Proceedings of the 2012 Rheumatology Winter Clinical Symposia

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    004doiE OF MUSCULOSKELETALTRASOUND IN RHEUMATOLOGY

    ncreasing numbers of rheumatologists in NorthAmerica have begun to evaluate whether the use ofmusculoskeletal ultrasound will enhance the overall

    e of their patients. To date, this has been focusedinly on the diagnosis of patients with inflammatoryhritis such as rheumatoid arthritis (RA) as well as mon-ring the response to therapy. Similar to magnetic reso-nce imaging and computed tomography scanning, ul-sound is able to detect changes in the synovium,tilage, and bone but at a much lower cost and without

    the synovium and bone, musculoskeletal ultrasound is agreat clinical tool that may be used in the diagnosis andmonitoring of other rheumatic conditions. Some of theconditions include seronegative arthropathies (eg, psori-atic arthritis, enthesitis), crystalline arthritis (eg, gout,pseudogout), polymyalgia rheumatica, temporal arteritis,scleroderma, Sjgrens syndrome, and fibromyalgia.

    Although the use of ultrasound in some of the aboveconditions is still in the early stages of clinical develop-ment, the use of more sensitive ultrasound transducersand a portable ultrasound machine will make these andother rheumatic conditions more readily assessable to thepracticing rheumatologists and to other physicians treat-ing patients with musculoskeletal disorders.A.F. Wells

    APPROACH TO INFLAMMATORY MYOSITIS

    Idiopathic inflammatory myositis is a rare disorder thataffects 2 to 7 persons per million each year. Although thehistoric Bohan and Peter classification system remainsinstructive, new criteria and classifications have been fos-tered by the identification of well-characterized autoan-tibody subsets, including the antisynthetase antibodysyndrome. This overview also focuses on several un-usual myopathic disorders, including orbital myositis,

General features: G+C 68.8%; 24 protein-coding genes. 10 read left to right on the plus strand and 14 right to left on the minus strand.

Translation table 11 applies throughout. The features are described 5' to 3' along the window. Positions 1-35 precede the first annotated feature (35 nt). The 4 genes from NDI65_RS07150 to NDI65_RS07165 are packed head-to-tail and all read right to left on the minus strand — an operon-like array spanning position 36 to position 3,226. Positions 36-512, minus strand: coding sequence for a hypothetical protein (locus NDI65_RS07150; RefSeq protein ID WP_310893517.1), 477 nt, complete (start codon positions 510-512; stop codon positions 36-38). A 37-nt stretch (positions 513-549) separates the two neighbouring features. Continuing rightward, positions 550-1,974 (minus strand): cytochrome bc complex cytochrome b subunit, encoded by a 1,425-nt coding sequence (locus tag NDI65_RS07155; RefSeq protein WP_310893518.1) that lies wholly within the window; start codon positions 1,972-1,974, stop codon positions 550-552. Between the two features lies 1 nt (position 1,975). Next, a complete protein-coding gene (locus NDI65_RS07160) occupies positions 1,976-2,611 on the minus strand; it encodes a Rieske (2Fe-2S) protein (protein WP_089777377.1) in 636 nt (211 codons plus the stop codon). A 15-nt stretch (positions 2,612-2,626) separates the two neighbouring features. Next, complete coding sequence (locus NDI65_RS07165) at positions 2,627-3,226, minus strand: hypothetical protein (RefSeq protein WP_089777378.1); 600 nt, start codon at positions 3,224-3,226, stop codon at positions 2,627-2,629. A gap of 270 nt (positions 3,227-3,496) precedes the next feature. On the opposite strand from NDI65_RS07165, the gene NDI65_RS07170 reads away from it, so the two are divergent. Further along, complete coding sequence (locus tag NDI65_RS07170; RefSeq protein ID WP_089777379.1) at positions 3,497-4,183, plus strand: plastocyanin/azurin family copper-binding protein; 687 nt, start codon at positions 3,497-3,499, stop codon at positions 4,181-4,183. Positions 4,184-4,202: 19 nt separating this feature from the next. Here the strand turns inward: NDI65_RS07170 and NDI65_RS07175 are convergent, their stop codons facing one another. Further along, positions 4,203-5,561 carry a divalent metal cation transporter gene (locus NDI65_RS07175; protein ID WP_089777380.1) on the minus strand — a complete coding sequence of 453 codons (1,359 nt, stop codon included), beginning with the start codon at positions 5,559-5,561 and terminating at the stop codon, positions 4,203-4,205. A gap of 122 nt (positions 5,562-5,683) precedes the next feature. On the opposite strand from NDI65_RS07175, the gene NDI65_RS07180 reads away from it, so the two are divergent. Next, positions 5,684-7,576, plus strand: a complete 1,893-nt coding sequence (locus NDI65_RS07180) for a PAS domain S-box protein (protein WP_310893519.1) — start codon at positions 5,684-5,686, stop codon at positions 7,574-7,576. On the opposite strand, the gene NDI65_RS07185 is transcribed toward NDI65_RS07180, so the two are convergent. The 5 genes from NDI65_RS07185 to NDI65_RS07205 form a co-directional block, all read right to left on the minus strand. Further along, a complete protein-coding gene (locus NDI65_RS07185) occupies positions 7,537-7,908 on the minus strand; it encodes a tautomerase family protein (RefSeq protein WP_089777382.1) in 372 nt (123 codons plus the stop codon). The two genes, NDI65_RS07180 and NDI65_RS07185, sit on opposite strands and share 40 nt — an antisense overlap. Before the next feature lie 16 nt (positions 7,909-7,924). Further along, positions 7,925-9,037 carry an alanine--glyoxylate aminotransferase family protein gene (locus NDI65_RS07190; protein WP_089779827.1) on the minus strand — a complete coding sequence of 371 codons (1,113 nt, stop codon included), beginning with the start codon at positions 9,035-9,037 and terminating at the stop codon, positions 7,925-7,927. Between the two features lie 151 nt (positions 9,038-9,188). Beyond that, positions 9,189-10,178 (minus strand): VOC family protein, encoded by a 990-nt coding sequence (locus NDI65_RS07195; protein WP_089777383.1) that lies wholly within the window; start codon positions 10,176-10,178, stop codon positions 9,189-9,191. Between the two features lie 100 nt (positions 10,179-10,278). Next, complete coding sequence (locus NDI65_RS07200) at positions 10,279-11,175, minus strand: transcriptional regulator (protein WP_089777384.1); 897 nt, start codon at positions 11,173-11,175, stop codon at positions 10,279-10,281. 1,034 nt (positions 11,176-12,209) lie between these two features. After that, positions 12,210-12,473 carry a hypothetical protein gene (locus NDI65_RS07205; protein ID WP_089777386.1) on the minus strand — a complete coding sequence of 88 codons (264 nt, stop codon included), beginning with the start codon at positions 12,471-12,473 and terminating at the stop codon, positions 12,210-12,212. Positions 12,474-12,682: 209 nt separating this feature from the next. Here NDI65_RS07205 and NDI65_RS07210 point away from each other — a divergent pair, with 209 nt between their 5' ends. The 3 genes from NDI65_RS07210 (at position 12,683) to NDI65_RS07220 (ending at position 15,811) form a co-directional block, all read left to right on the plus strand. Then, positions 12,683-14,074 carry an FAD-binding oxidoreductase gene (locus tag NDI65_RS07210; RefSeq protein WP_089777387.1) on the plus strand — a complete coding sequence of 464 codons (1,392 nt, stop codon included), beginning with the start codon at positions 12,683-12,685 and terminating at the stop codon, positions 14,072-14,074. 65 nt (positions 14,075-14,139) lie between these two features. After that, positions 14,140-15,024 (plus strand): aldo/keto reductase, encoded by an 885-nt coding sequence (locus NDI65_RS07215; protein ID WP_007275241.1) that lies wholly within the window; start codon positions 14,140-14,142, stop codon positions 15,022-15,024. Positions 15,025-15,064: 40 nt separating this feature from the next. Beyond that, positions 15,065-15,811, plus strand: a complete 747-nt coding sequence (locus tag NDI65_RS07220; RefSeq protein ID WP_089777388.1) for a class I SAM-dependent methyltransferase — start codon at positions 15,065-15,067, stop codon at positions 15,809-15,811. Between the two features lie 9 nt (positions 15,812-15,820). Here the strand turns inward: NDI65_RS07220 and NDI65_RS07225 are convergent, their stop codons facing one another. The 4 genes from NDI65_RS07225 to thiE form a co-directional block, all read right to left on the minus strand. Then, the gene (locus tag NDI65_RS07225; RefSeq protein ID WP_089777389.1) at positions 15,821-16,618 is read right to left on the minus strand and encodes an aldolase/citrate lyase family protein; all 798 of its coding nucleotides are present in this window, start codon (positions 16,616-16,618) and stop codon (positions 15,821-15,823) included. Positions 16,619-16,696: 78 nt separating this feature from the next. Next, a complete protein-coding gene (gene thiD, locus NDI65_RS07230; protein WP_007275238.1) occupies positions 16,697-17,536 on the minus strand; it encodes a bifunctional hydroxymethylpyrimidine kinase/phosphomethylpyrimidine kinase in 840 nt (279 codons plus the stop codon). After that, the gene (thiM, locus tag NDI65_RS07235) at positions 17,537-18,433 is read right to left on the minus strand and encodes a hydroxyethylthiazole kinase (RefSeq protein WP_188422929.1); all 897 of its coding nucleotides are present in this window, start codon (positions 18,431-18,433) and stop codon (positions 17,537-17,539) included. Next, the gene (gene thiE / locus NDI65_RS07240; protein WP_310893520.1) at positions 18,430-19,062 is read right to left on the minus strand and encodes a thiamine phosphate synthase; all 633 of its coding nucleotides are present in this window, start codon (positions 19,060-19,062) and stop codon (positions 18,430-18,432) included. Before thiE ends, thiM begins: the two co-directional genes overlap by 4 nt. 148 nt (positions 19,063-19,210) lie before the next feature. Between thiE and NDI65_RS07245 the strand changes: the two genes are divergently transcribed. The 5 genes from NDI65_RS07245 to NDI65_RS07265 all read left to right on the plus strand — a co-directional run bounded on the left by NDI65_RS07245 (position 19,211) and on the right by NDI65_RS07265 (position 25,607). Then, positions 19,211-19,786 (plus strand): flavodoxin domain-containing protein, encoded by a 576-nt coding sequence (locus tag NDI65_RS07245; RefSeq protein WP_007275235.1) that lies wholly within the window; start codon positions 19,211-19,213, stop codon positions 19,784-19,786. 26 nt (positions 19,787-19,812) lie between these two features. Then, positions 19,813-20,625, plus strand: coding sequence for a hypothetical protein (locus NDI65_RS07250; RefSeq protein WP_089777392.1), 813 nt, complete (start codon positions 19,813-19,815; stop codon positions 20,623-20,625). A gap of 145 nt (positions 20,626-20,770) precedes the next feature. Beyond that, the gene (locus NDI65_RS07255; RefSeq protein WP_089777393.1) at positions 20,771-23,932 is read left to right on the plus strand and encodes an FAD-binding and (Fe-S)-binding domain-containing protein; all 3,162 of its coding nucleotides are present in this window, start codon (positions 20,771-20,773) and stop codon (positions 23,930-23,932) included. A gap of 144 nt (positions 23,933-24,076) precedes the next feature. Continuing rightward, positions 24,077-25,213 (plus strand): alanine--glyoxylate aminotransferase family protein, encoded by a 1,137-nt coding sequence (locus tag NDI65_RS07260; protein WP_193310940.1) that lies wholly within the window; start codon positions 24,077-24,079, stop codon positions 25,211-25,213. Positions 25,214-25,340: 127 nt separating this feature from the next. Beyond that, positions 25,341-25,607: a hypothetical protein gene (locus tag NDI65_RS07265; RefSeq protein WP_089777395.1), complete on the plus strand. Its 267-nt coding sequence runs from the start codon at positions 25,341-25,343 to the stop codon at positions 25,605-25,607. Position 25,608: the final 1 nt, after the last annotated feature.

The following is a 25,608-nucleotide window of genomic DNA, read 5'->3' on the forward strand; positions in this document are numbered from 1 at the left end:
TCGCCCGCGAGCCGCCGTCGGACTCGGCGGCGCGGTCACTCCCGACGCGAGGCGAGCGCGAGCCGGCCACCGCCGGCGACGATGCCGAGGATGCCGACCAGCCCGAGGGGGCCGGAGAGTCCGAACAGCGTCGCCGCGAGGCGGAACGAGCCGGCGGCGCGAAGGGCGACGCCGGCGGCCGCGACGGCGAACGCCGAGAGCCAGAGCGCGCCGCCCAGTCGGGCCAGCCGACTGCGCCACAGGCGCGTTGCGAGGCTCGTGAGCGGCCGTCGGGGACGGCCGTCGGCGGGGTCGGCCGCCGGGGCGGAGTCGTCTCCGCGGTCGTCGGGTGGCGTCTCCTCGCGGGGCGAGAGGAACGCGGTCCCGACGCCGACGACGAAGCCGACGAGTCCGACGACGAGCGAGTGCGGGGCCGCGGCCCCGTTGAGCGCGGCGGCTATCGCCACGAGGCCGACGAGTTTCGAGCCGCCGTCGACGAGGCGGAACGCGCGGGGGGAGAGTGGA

SD Department of Medicine, La Jolla, CA.rmatology and Laser Center of Maui, Maui, Hawaii.partment of Medicine, Baylor Research University, Dallas, TX.partment of Medicine, Drexel University college of Medicine, Philadelphia, PA.partment of Medicine, University of Texas Southwestern Medical Center, Dallas,.C Medical School, Los Angeles, CA.ivision of Immunology/Rheumatology, Standford University, Palo Alto, CA.epartment of Medicine, Northwestern University School of Medicine, Chicago,

    osalind Franklin University of Medicine and Science, Chicago, IL.ddress reprint requests to John J. Cush, MD, Baylor Research Institute, 9900 N.tral Expressway, Suite 550, Dallas, TX 75231. E-mail: jjcush@gmail.com.

    9239-0172/12/$-see front matter 2012 Elsevier Inc. All rights reserved.Rheumatology Wint

    Arthur Kavanaugh, MD,* GeorgeMartin J. Bergman, MD,

    Orrin M. Troum, MD,Eric M. Ruderman, MD, an

    Recent years have witnessed important developmstratification approaches, and treatment paradigmof rheumatologic and autoimmune diseases. In amedical disciplines that are relevant to the care owith these many developments is a challenge,methods to educate themselves about these advatology Winter Clinical Symposium was held.discussions and exchanged knowledge about newrheumatology patients. Excerpts from some of tical Symposium 2012 are included in this reviewtheir entirety at http://www.r-w-c-s.com. 2012 Elsevier Inc. All rights reserved. Semin:10.1016/j.semarthrit.2012.03.002linical Symposia

    in, MD, John J. Cush, MD,

    Fleischmann, MD,

    eke Strand, MD,**in F. Wells, MD, PhD

    n rheumatology. Novel diagnostic methods,e been brought into the clinic for a numbern, there have been developments in relatedents with rheumatic diseases. Keeping paceclinical rheumatologists have used variousIn January 2012, the 5th annual Rheuma-is meeting, faculty and participants heldtific data and how it may impact the care of

    tures from the Rheumatology Winter Clin-se and other presentations can be viewed in

    itis Rheum 41:923-926

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    924 Proceedings of the 2012 rheumatology winter clinical symposiaans, and necrotizing myositis related to statin thera-s. Although statin-induced myopathic complaintsquite common, it has been estimated that up to 6%

    myositis patients may have statin-induced necrotiz-g myositis that appears to be associated with an an-ody against a 100-kDa autoantigen (3-hydroxy-3-thylglutaryl coenzyme reductase). Another novel

    tity is dermatomyositis sine myositis, also known as clini-ly amyopathic dermatomyositis. Such patients have a lowk (10%) of developing systemic myositis and weaknesst may be at risk for severe interstitial lung disease. Chronicg disease, serious infections (25% to 35%), and oppor-